The presence of fresh-sliced avocado in dishes across the menu has also played a key role in conveying freshness, a move that was aided in part by favorable commodity pricing as a result of an abundant harvest.
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Putting prep front and center
In line with the work on the menu, El Pollo Loco developed a new prototype restaurant, dubbed “Hacienda,” that will be the design for new builds going forward. The company is also remodeling existing units with the more-contemporary design. About 50 will be done by the end of this year and another 100 are scheduled for remodel next year.
Brian Carmichall, El Pollo Loco’s vice president of development, said two locations in Las Vegas, and one in Southern California, have opened with the new design, which has a roughly 2,800-square-foot format. A smaller format version is also being developed for footprints of about 2,300 square feet.
For dine-in customers, the most prominent feature of the Hacienda design is an open kitchen with grills front and center, so guests get a clear view of the flame-grilling process, said Carmichall. “We’re going back to the original equipment,” he explained. “It’s about hand crafting. We’re celebrating the work that we do.”
Other design touches, such as metalwork, lights and murals, make reference to the brand’s Mexican heritage.
Though Carmichall declined to give specific numbers, he said locations with the new design were showing an “above-industry-average” lift in sales with a “below-industry-average” investment.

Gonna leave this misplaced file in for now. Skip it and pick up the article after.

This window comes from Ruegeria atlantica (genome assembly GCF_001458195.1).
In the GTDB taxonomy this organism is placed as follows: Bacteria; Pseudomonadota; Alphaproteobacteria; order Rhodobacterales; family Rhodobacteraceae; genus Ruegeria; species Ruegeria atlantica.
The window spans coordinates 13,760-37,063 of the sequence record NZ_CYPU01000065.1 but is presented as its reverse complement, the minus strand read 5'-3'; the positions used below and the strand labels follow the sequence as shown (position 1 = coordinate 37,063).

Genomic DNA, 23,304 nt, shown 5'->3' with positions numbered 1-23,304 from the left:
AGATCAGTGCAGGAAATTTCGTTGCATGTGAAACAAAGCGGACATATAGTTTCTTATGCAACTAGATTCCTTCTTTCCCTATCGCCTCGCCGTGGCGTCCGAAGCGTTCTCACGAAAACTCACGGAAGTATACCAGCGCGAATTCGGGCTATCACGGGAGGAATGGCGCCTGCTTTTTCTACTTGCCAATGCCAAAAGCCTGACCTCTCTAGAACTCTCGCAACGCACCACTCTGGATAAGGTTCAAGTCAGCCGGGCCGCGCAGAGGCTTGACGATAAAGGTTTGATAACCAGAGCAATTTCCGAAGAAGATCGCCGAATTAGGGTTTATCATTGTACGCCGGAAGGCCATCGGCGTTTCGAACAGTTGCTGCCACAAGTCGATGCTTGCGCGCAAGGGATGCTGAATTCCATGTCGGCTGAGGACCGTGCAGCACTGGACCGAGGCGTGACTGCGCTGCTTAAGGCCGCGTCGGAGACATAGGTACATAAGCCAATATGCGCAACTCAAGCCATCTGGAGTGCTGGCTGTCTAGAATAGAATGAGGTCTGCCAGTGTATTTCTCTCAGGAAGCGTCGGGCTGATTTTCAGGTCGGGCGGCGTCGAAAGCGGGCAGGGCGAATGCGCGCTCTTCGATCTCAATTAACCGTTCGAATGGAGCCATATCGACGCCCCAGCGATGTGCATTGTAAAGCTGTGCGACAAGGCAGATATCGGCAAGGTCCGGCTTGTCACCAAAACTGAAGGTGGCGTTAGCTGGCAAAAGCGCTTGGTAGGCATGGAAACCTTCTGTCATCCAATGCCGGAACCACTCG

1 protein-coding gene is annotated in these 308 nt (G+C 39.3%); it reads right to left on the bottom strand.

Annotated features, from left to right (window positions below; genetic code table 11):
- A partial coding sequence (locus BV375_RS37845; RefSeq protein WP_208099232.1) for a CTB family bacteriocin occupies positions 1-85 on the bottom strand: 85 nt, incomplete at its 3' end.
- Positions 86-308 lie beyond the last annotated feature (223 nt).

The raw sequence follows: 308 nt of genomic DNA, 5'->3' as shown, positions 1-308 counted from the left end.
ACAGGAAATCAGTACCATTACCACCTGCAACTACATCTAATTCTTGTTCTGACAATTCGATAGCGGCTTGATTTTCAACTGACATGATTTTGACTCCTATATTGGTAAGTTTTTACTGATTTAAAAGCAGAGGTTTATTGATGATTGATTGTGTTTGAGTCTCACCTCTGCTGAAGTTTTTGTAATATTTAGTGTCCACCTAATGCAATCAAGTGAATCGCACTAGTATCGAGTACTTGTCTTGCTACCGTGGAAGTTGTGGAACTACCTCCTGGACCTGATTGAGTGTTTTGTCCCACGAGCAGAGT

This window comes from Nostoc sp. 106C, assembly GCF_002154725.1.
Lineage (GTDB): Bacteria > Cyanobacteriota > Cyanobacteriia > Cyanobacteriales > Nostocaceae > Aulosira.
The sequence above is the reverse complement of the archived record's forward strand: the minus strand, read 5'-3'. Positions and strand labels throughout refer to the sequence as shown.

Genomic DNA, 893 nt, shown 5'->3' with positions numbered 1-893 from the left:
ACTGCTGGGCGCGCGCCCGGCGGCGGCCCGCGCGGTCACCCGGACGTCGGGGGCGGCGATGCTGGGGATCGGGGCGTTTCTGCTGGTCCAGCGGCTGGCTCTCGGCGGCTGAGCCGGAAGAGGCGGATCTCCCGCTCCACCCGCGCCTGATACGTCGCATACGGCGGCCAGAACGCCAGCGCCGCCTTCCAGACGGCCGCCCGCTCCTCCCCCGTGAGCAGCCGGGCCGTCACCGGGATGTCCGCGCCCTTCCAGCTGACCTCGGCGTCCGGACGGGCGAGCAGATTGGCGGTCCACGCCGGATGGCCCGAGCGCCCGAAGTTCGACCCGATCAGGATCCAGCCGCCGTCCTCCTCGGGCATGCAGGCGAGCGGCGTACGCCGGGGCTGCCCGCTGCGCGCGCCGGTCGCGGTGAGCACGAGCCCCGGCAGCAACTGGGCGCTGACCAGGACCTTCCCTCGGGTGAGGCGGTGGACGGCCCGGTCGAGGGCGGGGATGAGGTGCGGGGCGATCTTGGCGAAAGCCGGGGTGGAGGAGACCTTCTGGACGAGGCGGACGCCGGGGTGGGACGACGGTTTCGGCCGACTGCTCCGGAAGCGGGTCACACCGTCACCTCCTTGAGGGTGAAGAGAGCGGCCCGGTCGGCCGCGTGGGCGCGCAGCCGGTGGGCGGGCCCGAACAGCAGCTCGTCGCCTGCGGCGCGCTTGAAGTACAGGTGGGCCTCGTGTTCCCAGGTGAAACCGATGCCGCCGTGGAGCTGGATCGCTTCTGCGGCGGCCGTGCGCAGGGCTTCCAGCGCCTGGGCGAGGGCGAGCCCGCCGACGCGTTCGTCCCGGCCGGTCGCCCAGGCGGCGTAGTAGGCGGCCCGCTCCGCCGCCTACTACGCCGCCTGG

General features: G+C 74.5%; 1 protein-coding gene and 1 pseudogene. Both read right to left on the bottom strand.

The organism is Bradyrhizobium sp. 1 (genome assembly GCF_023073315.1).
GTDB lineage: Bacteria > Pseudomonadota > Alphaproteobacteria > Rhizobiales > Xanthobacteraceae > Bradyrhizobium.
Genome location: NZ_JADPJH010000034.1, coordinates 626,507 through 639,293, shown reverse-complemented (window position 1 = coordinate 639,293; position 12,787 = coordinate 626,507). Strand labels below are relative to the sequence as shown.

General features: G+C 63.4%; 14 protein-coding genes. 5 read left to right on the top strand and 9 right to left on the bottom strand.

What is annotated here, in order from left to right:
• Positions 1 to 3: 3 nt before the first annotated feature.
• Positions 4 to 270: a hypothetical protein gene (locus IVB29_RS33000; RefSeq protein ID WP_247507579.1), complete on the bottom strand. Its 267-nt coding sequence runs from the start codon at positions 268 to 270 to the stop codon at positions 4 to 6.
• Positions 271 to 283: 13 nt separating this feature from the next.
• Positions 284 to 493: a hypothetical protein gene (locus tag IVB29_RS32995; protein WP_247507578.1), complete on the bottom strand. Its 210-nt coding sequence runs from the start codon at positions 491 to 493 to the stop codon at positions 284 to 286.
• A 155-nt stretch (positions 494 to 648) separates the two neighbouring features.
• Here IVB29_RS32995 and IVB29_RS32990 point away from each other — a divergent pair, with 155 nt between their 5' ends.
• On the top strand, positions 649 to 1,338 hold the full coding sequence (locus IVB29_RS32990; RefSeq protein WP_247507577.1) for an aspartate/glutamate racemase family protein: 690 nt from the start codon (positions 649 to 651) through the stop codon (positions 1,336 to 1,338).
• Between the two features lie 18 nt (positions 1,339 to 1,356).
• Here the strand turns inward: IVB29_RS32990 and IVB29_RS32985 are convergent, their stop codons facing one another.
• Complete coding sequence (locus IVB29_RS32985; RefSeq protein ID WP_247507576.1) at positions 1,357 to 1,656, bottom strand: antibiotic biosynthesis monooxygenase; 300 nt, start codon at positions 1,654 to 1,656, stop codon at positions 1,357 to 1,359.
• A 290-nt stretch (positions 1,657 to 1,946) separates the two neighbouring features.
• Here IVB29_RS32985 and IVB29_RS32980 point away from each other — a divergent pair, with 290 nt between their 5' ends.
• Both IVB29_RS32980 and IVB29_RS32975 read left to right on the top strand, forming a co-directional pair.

In 2013, the chain is planning to open 10 to 15 new locations, mostly in the West, about half of which will be company owned and the other half franchised. By year’s end, the chain expects to add seven units, including the three ground-up prototypes. No new restaurants opened in 2011.
Borrowing from fast casual
With its renewed emphasis on in-house preparation, El Pollo Loco is not the only quick-service operator to borrow ideas from the fast-casual world. Some Wall Street analysts and investors have speculated that Taco Bell’s new Cantina Bell menu, created by celebrity chef Lorena Garcia, and the new Doritos Locos Tacos have stolen market share from competitors — though the Cantina Bell menu features little that has been prepared in house.
When asked if Taco Bell’s efforts have hurt El Pollo Loco, Hardison said, “Not at all.” In markets where both brands operate, he said, “It really hasn’t impacted our growth or the momentum of the brand. People are recognizing the quality and our authenticity resonates with the core Hispanic groups in our audience.”
Hardison said El Pollo Loco has long straddled the line between quick service and fast casual. Now the chain is working to find its place as “QSR plus,” offering the convenience of quick service with drive thrus, but without the “compromises of typical fast food,” where food is mostly reheated.
“QSR plus is the place where our brand belongs,” he said.